By allowing ads to appear on this site, you support the local businesses who, in turn, support great journalism.
SMF review: Atlanta Symphony Orchestra and Marcus Roberts Trio
ConnectSavannah Import Default Image

The final “big” concert of the 2013 Savannah Music Festival was an imaginative blend of classical and jazz. Conductor Robert Spano and the Atlanta Symphony Orchestra, in their eighth consecutive SMF performance, played three-quarters of the Saturday afternoon show with their usual grace and finesse – but the drawing card was the world premiere of Marcus Roberts’ Spirit of the Blues: Piano Concerto in C minor.

With Jason Marsalis on drums, and bassist Rodney Jordan – the regular members of the Marcus Roberts Trio – the composer was stationed in front of the 70-piece orchestra, seated at a grand piano on the Johnny Mercer Theatre stage.

The three-movement concerto paid homage to the blues – something one doesn’t hear a lot of in symphonic works – with plenty of seventh chords, blue motifs and cleverly rounded edges. Much of the piece was reminiscent of Gershwin, particularly his “folk opera” Porgy and Bess, although Roberts’ lifelong immersion in modern jazz meant the music rarely stayed in one place for too long.

The second movement began quietly, with just Roberts’ dexterous keyboard work, before the orchestra approached from the rear and sent the delicate melodies in a different direction.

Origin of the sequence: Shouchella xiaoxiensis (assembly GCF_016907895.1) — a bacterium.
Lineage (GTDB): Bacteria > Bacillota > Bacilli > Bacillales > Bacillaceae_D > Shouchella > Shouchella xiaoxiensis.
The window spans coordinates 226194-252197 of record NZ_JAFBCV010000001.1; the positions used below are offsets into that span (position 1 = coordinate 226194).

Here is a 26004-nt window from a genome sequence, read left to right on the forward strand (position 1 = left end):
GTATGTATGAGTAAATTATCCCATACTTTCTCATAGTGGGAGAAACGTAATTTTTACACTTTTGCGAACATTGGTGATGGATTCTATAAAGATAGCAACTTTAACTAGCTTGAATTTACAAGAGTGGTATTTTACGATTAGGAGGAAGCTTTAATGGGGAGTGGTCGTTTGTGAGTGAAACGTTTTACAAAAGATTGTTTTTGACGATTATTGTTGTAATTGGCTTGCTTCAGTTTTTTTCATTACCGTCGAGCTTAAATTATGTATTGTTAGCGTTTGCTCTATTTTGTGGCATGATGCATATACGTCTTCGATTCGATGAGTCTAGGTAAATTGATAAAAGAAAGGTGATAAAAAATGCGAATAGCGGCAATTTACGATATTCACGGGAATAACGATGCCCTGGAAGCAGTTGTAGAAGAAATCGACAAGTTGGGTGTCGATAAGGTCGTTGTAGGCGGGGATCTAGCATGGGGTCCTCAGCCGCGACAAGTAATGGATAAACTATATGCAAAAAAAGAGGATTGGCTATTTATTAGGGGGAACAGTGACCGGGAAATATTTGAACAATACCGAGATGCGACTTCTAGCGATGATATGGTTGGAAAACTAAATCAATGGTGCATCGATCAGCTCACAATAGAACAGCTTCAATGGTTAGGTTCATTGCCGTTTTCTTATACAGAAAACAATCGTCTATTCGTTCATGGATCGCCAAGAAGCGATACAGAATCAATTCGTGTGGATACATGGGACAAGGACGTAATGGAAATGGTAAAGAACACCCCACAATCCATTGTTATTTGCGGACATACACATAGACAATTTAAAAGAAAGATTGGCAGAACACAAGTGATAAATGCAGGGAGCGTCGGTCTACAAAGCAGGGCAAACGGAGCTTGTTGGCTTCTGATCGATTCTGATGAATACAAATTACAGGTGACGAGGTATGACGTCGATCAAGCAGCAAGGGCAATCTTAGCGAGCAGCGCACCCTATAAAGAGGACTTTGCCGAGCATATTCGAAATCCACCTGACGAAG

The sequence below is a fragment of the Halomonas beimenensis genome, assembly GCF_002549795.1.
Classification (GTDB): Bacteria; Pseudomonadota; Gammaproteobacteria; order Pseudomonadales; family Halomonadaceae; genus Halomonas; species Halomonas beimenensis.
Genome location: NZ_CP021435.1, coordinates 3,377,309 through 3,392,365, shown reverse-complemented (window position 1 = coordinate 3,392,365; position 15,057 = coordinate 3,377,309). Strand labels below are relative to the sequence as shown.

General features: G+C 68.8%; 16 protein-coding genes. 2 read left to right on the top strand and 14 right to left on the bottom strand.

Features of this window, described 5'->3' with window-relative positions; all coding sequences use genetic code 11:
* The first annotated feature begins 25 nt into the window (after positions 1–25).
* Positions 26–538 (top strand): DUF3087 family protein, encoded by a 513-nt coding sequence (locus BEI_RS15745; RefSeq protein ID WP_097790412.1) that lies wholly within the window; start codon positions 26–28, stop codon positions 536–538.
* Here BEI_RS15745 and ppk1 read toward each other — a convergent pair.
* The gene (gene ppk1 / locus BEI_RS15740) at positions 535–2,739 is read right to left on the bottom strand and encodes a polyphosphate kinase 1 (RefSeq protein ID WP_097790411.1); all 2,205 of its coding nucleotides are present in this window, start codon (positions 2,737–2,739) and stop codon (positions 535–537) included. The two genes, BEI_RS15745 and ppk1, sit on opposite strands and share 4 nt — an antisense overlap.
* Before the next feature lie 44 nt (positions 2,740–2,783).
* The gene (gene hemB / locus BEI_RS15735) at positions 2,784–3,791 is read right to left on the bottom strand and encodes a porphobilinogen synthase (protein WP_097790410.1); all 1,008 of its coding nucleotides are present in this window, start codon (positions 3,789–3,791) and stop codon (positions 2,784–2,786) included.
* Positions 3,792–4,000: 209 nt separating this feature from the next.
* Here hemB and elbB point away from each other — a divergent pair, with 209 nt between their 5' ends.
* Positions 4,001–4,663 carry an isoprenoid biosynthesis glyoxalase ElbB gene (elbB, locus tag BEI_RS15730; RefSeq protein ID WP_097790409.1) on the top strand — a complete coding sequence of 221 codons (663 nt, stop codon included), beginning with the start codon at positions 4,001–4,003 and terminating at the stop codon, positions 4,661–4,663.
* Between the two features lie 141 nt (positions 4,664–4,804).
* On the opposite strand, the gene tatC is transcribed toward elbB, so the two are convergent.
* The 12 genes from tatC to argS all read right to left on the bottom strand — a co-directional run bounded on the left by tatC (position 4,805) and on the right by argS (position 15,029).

Ambitious and dynamic, Spirit of the Blues sometimes seemed to jam too much into its measures; particularly near the end of the piece, things bordered on chaotic.

Still, it was enjoyable, and as always the thrill of experiencing a live orchestra performance, with the added bonus of a brilliant soloist, sharpened just about all of the flats. To coin a phrase.

There’s nothing quite so nice as being in the room with 70-odd musicians playing live, as one, the music rattling in your chest and stirring deep emotions and colors inside. And the fact that they do it without any electronics is a real thing of beauty.

Well, hardly any electronics. Jordan’s bass amp was positioned at the front of the stage, next to Marsalis’ drum kit.

But I didn’t hear a single note from the bassist, for the duration of the performance. Are you listening, SMF sound guys?